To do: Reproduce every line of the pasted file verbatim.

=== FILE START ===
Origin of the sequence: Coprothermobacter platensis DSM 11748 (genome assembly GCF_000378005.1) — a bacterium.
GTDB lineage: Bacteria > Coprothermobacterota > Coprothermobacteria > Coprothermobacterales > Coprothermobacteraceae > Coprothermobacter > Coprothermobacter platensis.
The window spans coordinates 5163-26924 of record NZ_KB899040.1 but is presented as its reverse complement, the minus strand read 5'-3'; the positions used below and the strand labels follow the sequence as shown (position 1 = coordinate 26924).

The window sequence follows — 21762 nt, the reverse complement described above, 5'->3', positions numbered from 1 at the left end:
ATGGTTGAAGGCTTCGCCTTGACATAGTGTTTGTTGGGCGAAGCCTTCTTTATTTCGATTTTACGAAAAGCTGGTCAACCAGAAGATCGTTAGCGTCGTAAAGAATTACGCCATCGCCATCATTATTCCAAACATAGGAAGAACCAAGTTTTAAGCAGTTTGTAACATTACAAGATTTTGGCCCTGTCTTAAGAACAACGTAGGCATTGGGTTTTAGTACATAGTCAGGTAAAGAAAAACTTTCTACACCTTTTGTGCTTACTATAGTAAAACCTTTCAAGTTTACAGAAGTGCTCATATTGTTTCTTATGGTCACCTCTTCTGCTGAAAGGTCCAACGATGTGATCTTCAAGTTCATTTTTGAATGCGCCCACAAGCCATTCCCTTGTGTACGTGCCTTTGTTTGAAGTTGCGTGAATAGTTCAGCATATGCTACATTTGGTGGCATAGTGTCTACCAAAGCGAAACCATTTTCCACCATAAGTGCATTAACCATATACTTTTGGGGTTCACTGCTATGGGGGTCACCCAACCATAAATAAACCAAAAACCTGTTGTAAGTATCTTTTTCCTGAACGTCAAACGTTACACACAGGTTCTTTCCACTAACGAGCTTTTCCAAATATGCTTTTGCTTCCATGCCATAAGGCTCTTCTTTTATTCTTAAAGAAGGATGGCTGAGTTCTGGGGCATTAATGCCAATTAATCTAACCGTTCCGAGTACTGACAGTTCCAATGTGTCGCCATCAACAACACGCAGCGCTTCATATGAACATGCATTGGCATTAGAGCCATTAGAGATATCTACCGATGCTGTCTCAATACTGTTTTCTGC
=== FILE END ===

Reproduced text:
Origin of the sequence: Coprothermobacter platensis DSM 11748 (genome assembly GCF_000378005.1) — a bacterium.
GTDB lineage: Bacteria > Coprothermobacterota > Coprothermobacteria > Coprothermobacterales > Coprothermobacteraceae > Coprothermobacter > Coprothermobacter platensis.
The window spans coordinates 5163-26924 of record NZ_KB899040.1 but is presented as its reverse complement, the minus strand read 5'-3'; the positions used below and the strand labels follow the sequence as shown (position 1 = coordinate 26924).

The window sequence follows — 21762 nt, the reverse complement described above, 5'->3', positions numbered from 1 at the left end:
ATGGTTGAAGGCTTCGCCTTGACATAGTGTTTGTTGGGCGAAGCCTTCTTTATTTCGATTTTACGAAAAGCTGGTCAACCAGAAGATCGTTAGCGTCGTAAAGAATTACGCCATCGCCATCATTATTCCAAACATAGGAAGAACCAAGTTTTAAGCAGTTTGTAACATTACAAGATTTTGGCCCTGTCTTAAGAACAACGTAGGCATTGGGTTTTAGTACATAGTCAGGTAAAGAAAAACTTTCTACACCTTTTGTGCTTACTATAGTAAAACCTTTCAAGTTTACAGAAGTGCTCATATTGTTTCTTATGGTCACCTCTTCTGCTGAAAGGTCCAACGATGTGATCTTCAAGTTCATTTTTGAATGCGCCCACAAGCCATTCCCTTGTGTACGTGCCTTTGTTTGAAGTTGCGTGAATAGTTCAGCATATGCTACATTTGGTGGCATAGTGTCTACCAAAGCGAAACCATTTTCCACCATAAGTGCATTAACCATATACTTTTGGGGTTCACTGCTATGGGGGTCACCCAACCATAAATAAACCAAAAACCTGTTGTAAGTATCTTTTTCCTGAACGTCAAACGTTACACACAGGTTCTTTCCACTAACGAGCTTTTCCAAATATGCTTTTGCTTCCATGCCATAAGGCTCTTCTTTTATTCTTAAAGAAGGATGGCTGAGTTCTGGGGCATTAATGCCAATTAATCTAACCGTTCCGAGTACTGACAGTTCCAATGTGTCGCCATCAACAACACGCAGCGCTTCATATGAACATGCATTGGCATTAGAGCCATTAGAGATATCTACCGATGCTGTCTCAATACTGTTTTCTGC